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Baptist Health Seeks Help From Taxpayers Keeping Middle Keys Hospital Going

The 'field hospital' in the parking lot at Fishermen's Hospital in Marathon is essentially an emergency room, with a few other services.
Nancy Klingener
The Florida Channel
Leon County Judge John Cooper on June 30, 2022, in a screen grab from The Florida Channel.

There are three hospitals in the Florida Keys — and one of them was critically wounded by Hurricane Irma. Fishermen’s Community Hospital in Marathon has been operating as a field hospital since the storm. Now the hospital’s nonprofit owner is seeking some help from Middle Keys taxpayers to keep it going.

Baptist Health South Florida had just taken over Fishermen’s Hospital two months before Hurricane Irma destroyed the building in Marathon.

Baptist is losing $1 million a month operating Fishermen’s in tents and containers in the parking lot of the old facility, Fishermen's CEO Rick Freeburg told the Monroe County Commission Wednesday.

Freeburg was seeking the county’s help setting up a special taxing district from the Seven Mile Bridge through Conch Key (mile markers 40-63) to help pay for operations while Baptist installs a more advanced modular hospital — and eventually builds a $40 million new facility for Fishermen’s.

The proposed tax would be $50 for every $100,000 of taxable value. So the owner of a home assessed at $300,000 would pay $150. Estimates are it would raise about $1.5 million a year.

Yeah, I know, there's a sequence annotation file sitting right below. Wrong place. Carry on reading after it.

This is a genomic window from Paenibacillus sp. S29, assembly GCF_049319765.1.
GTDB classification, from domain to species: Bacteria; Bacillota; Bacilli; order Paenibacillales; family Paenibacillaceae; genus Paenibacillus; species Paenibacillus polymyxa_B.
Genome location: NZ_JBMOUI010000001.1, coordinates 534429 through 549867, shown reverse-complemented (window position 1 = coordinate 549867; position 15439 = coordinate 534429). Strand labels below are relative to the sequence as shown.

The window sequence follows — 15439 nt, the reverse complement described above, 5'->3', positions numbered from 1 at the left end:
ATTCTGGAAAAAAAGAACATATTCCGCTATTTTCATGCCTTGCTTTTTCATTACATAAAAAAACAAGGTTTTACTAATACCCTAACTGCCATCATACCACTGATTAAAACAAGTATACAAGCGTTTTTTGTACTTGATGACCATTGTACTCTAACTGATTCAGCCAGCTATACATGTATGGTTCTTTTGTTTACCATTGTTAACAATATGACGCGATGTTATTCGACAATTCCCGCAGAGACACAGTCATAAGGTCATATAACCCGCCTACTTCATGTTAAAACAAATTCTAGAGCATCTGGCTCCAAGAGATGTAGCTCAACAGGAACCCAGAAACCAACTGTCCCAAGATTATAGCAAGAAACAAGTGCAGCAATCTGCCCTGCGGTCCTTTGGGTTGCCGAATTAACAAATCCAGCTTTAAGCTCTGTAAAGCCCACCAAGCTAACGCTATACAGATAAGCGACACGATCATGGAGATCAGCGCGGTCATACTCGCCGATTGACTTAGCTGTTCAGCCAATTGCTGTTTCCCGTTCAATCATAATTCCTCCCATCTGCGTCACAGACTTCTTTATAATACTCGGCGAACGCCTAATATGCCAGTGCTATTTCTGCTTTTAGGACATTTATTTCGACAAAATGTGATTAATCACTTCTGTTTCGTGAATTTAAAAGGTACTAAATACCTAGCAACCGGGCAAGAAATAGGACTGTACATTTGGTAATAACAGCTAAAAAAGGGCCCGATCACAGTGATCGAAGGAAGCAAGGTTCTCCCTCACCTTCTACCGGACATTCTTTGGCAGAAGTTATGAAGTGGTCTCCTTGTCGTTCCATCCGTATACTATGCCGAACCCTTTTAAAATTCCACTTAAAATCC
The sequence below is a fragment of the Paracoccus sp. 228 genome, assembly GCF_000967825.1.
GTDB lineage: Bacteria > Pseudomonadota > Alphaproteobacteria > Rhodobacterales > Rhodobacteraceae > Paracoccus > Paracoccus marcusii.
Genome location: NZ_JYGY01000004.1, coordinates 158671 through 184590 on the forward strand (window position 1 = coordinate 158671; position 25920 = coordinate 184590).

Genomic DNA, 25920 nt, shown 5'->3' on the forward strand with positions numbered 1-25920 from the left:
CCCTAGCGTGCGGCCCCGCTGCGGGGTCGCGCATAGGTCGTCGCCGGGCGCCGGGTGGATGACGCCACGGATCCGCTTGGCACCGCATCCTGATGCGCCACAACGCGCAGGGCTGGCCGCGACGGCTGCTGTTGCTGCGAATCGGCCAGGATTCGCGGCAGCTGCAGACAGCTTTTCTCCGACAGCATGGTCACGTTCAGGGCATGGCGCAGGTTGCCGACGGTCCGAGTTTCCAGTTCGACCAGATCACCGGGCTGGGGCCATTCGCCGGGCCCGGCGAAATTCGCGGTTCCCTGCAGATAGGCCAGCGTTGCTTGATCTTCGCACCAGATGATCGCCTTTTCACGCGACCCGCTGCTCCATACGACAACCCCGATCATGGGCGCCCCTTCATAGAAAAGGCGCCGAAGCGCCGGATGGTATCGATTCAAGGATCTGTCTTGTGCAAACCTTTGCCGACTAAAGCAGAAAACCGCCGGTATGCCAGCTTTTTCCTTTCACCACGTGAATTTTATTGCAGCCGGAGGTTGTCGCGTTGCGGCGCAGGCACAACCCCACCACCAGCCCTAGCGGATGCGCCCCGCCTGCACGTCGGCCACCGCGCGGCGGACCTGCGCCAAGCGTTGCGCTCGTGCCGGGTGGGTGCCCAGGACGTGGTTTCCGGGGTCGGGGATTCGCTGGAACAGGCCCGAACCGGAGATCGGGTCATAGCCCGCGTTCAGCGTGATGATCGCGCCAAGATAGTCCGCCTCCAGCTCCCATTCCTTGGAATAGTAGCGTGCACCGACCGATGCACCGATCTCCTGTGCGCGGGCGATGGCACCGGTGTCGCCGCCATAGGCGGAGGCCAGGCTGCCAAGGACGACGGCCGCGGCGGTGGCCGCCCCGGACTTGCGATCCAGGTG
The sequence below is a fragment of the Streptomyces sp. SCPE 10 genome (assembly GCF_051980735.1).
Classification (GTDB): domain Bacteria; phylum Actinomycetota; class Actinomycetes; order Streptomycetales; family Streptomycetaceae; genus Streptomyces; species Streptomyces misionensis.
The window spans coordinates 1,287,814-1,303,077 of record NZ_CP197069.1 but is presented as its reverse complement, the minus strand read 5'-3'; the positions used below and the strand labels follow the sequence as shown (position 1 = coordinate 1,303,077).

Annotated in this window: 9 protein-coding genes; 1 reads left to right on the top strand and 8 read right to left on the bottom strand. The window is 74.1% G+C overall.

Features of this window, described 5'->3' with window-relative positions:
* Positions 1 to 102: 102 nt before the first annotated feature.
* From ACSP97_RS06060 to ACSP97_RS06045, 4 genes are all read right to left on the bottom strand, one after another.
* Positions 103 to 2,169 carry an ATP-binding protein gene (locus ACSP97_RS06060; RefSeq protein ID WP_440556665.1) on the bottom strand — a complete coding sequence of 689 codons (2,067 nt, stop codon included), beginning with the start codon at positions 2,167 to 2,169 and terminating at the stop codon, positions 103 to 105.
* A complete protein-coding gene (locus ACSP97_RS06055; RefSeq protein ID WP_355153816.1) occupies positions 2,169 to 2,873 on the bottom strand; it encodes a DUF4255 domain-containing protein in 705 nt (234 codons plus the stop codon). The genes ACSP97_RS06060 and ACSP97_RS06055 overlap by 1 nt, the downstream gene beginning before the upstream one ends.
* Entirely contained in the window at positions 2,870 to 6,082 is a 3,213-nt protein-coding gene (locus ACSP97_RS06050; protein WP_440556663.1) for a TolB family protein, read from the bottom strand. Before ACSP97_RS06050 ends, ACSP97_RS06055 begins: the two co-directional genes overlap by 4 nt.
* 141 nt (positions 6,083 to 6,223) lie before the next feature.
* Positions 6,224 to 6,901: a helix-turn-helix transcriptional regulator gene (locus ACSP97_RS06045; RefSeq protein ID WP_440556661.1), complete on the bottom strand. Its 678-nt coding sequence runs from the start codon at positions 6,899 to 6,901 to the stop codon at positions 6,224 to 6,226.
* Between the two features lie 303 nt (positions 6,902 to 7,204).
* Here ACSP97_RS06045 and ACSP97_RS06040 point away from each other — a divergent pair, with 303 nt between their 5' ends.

Read more: Middle Keys Hospital Faces A Long - And Expensive - Road To Return To Normal

Marathon Mayor Michelle Coldiron said the city supports the idea to help maintain access to critical care nearby.

“We have boating accidents. You could fall off a roof, you could have a heart attack. You could be a little child and have an asthma attack,” she said.

Without a critical care facility, residents and visitors in the Middle Keys are facing a 40-50 mile drive — or an expensive airlift — for help.

She said having a local hospital is important for a community.

“If you lose your hospital, your property values are going to decrease. People aren’t going to want to come here on vacation,” she said. “Families aren’t going to want to move or live here because there isn’t a critical care facility available.”

County commissioners supported the move but can’t approve a special taxing district until next month.

If the commission creates the taxing district, it would have to be renewed annually. Commissioners also suggested putting a referendum question on the August primary ballot. Voters in the district could approve the special taxing district for up to 10 years.

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Nancy Klingener covers the Florida Keys for WLRN. Since moving to South Florida in 1989, she has worked for the Miami Herald, Solares Hill newspaper and the Monroe County Public Library.